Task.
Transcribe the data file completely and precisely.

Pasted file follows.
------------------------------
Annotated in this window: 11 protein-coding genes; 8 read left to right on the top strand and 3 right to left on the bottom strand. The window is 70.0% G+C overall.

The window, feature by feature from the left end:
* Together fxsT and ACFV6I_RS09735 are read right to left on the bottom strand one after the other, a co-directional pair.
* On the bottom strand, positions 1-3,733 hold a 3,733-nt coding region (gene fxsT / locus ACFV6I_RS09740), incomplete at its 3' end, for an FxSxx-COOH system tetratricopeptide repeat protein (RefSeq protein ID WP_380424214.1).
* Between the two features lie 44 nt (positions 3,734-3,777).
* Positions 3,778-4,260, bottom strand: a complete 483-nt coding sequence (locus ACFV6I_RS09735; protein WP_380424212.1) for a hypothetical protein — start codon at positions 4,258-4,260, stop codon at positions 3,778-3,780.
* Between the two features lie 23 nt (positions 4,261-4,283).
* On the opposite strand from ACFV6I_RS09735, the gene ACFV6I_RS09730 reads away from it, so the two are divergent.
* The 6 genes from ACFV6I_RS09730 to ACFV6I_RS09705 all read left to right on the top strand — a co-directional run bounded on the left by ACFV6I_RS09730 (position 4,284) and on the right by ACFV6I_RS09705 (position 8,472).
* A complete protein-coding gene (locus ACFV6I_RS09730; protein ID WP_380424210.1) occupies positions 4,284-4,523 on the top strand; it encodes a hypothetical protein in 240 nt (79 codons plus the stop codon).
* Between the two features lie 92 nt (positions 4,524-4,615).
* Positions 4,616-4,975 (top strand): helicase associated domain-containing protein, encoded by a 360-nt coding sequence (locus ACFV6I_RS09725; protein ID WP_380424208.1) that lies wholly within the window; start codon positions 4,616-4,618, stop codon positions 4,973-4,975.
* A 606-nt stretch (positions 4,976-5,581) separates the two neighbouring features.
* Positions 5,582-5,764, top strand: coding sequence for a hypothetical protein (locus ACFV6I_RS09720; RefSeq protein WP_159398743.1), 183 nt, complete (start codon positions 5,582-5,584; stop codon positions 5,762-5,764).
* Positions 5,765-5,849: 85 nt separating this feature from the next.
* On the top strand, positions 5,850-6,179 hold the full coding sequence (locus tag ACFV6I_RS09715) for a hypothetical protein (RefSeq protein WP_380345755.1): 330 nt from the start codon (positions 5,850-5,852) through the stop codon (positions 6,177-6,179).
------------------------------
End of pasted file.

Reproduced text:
Annotated in this window: 11 protein-coding genes; 8 read left to right on the top strand and 3 right to left on the bottom strand. The window is 70.0% G+C overall.

The window, feature by feature from the left end:
* Together fxsT and ACFV6I_RS09735 are read right to left on the bottom strand one after the other, a co-directional pair.
* On the bottom strand, positions 1-3,733 hold a 3,733-nt coding region (gene fxsT / locus ACFV6I_RS09740), incomplete at its 3' end, for an FxSxx-COOH system tetratricopeptide repeat protein (RefSeq protein ID WP_380424214.1).
* Between the two features lie 44 nt (positions 3,734-3,777).
* Positions 3,778-4,260, bottom strand: a complete 483-nt coding sequence (locus ACFV6I_RS09735; protein WP_380424212.1) for a hypothetical protein — start codon at positions 4,258-4,260, stop codon at positions 3,778-3,780.
* Between the two features lie 23 nt (positions 4,261-4,283).
* On the opposite strand from ACFV6I_RS09735, the gene ACFV6I_RS09730 reads away from it, so the two are divergent.
* The 6 genes from ACFV6I_RS09730 to ACFV6I_RS09705 all read left to right on the top strand — a co-directional run bounded on the left by ACFV6I_RS09730 (position 4,284) and on the right by ACFV6I_RS09705 (position 8,472).
* A complete protein-coding gene (locus ACFV6I_RS09730; protein ID WP_380424210.1) occupies positions 4,284-4,523 on the top strand; it encodes a hypothetical protein in 240 nt (79 codons plus the stop codon).
* Between the two features lie 92 nt (positions 4,524-4,615).
* Positions 4,616-4,975 (top strand): helicase associated domain-containing protein, encoded by a 360-nt coding sequence (locus ACFV6I_RS09725; protein ID WP_380424208.1) that lies wholly within the window; start codon positions 4,616-4,618, stop codon positions 4,973-4,975.
* A 606-nt stretch (positions 4,976-5,581) separates the two neighbouring features.
* Positions 5,582-5,764, top strand: coding sequence for a hypothetical protein (locus ACFV6I_RS09720; RefSeq protein WP_159398743.1), 183 nt, complete (start codon positions 5,582-5,584; stop codon positions 5,762-5,764).
* Positions 5,765-5,849: 85 nt separating this feature from the next.
* On the top strand, positions 5,850-6,179 hold the full coding sequence (locus tag ACFV6I_RS09715) for a hypothetical protein (RefSeq protein WP_380345755.1): 330 nt from the start codon (positions 5,850-5,852) through the stop codon (positions 6,177-6,179).